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Saturday, February 24, 2024

Madison Metro addresses public concern after bed bug sightings on buses

Officials confirmed two bed bug sightings on city buses but said Madison Metro is working to contain the issue.

Madison Metro Transit confirmed two bed bug sightings on city buses, the department announced Tuesday

The discoveries of single bed bugs occurred on Sept. 22 and Oct. 24 while mechanics worked on the buses, according to the Metro Transit website. Both buses were quarantined, underwent a canine inspection and were treated. 

Metro Transit received two additional unconfirmed reports of bed bugs but did not physically locate the insects. 

Three locations in the Metro Transit maintenance building — a management office, the drivers’ rest area and a mechanics’ locker room — also received canine inspection and were quarantined in early October, but staff did not locate any bed bugs.

Mick Rusch, chief development officer for Metro Transit, told the Cap Times city officials “don’t see the issue as being widespread” at this point in time.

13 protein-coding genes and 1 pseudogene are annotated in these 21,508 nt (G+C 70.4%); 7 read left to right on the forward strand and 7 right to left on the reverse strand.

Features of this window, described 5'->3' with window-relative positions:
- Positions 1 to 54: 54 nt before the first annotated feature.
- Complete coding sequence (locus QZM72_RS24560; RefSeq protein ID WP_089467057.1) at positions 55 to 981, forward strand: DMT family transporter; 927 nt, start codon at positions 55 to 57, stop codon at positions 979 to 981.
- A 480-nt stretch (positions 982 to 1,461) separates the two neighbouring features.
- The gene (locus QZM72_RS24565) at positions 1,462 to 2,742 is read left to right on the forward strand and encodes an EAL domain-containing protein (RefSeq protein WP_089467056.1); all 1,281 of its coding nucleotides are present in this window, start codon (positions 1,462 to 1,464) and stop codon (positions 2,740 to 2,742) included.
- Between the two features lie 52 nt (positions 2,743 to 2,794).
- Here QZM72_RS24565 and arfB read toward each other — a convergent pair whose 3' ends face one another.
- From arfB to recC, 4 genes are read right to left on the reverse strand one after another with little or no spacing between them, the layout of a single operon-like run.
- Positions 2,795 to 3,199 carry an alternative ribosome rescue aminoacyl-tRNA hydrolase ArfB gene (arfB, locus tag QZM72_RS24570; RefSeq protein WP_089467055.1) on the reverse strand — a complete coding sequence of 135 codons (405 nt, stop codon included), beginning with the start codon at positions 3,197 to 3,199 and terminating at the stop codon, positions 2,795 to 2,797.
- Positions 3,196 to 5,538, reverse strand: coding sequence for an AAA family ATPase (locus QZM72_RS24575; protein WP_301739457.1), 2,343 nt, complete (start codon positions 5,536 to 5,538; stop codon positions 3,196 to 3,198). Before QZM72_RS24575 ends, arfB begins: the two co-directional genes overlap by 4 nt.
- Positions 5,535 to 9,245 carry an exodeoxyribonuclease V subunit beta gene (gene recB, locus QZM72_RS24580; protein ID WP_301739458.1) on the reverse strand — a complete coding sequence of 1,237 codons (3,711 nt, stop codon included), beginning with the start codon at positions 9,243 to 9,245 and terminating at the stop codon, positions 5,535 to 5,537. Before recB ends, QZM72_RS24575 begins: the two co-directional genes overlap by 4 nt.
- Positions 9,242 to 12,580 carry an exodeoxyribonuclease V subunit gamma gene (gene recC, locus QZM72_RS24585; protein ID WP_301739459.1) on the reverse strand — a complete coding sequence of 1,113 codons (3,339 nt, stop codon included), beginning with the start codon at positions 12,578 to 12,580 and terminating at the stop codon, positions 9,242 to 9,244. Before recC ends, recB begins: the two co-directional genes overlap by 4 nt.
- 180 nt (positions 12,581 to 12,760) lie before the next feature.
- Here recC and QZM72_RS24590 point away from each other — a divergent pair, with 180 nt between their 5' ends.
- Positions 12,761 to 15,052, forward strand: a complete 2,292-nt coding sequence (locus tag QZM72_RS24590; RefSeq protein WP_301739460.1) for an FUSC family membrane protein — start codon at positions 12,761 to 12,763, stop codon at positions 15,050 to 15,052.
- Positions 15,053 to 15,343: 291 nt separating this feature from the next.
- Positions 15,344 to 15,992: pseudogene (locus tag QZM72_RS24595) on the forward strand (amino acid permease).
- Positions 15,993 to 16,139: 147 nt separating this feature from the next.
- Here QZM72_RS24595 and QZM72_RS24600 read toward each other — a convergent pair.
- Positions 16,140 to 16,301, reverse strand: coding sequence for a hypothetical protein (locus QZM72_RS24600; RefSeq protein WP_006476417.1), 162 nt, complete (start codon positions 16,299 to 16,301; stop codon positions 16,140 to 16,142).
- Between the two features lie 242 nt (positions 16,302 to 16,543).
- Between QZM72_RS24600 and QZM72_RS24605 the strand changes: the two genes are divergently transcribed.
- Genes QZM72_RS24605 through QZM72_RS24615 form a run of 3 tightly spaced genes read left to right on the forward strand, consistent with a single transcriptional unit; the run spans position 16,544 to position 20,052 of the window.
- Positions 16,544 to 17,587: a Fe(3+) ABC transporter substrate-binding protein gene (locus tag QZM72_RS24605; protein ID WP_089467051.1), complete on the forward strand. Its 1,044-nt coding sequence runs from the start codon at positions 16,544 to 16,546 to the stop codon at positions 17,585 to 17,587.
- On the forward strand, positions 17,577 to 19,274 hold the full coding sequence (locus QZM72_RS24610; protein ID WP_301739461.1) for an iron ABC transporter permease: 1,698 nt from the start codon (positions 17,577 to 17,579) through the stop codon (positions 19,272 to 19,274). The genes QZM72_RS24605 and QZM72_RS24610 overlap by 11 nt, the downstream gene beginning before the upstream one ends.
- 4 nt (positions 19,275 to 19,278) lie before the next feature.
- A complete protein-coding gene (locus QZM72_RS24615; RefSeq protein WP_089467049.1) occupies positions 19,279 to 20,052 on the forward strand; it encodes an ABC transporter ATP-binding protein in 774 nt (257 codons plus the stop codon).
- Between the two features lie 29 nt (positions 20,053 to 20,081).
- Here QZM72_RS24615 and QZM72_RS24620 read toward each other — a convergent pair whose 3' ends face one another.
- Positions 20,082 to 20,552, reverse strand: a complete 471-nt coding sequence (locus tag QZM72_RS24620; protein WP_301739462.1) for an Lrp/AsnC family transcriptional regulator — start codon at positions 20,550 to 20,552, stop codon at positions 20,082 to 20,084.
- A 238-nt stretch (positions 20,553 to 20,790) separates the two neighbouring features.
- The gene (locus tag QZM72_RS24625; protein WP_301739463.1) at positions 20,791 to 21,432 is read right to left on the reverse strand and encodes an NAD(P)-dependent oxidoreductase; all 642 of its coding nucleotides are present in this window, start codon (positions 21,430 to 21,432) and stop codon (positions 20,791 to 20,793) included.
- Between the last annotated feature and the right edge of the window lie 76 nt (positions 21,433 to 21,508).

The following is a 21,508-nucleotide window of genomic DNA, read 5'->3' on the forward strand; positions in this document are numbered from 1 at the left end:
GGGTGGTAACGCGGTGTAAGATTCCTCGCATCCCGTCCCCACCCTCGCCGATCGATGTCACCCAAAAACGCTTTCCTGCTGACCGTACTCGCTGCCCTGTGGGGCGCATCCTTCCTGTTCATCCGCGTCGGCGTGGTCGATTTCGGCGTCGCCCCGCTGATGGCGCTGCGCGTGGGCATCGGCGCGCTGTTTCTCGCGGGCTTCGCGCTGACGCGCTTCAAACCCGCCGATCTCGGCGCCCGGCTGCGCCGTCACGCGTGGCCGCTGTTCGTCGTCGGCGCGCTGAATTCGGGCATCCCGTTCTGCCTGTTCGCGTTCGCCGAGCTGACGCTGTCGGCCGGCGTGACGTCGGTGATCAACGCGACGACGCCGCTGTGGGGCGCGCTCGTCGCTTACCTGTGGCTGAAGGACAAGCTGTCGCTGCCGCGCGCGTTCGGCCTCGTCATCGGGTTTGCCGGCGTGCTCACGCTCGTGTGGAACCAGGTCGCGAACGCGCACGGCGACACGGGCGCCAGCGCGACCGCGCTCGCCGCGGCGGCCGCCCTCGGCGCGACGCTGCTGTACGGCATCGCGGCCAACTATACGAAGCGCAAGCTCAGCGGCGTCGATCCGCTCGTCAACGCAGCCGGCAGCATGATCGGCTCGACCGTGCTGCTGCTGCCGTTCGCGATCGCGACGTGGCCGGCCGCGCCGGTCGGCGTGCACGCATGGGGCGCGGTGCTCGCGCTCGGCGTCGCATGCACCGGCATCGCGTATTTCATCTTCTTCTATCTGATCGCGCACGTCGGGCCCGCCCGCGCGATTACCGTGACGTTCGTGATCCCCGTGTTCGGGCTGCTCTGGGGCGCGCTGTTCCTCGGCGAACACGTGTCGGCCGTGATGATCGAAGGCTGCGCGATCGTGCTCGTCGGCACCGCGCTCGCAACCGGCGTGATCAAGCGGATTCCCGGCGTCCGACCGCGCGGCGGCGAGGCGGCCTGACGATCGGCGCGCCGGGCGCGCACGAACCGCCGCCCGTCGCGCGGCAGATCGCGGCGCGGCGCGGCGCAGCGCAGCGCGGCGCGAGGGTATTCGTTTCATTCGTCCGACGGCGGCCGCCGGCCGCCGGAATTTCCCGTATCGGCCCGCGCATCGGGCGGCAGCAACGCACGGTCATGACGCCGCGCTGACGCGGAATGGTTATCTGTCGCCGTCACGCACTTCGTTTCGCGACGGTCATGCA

“It’s our understanding that bed bugs are transported by humans. Unfortunately, it’s also our understanding that this is something that can happen in public transportation,” Rusch said. “We’ve been talking to our pest control vendor and other transit systems and have learned the best course of action is to treat the area as soon as a bedbug is discovered.”

Before infestation, bed bugs are commonly found in the cracks and gaps in furniture, bedding, trim and window coverings, according to Public Health Madison & Dane County. Although bed bug bites may cause an allergic reaction, they don’t transmit disease, and only 30% of people exhibit signs of a bite. 

Rusch said the city has been treating areas where bed bugs are reported. 

“What we’re doing now is immediately treating areas where a bed bug has been discovered or if someone has suspected one is present,” Rush said.

Metro Transit spoke with three pest control companies and two transit systems, who recommended that individual buses be treated when reports arise rather than targeting the entire fleet. 

“The pest control companies have said the products used don’t last long in terms of prevention, and an individual could carry one on the bus a couple of days later,” Metro Transit’s statement read. “It would then be necessary to treat again.”

Metro Transit encouraged residents to call (608) 266-4466 or email if they see a bed bug on a city bus. In a statement to The Daily Cardinal, Rusch said Metro Transit “is aware and completely understands passengers’ concerns on this issue.”

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“We have been on top of it from the beginning and are following all recommendations and procedures that we’re receiving from our pest control company,” Rusch said.

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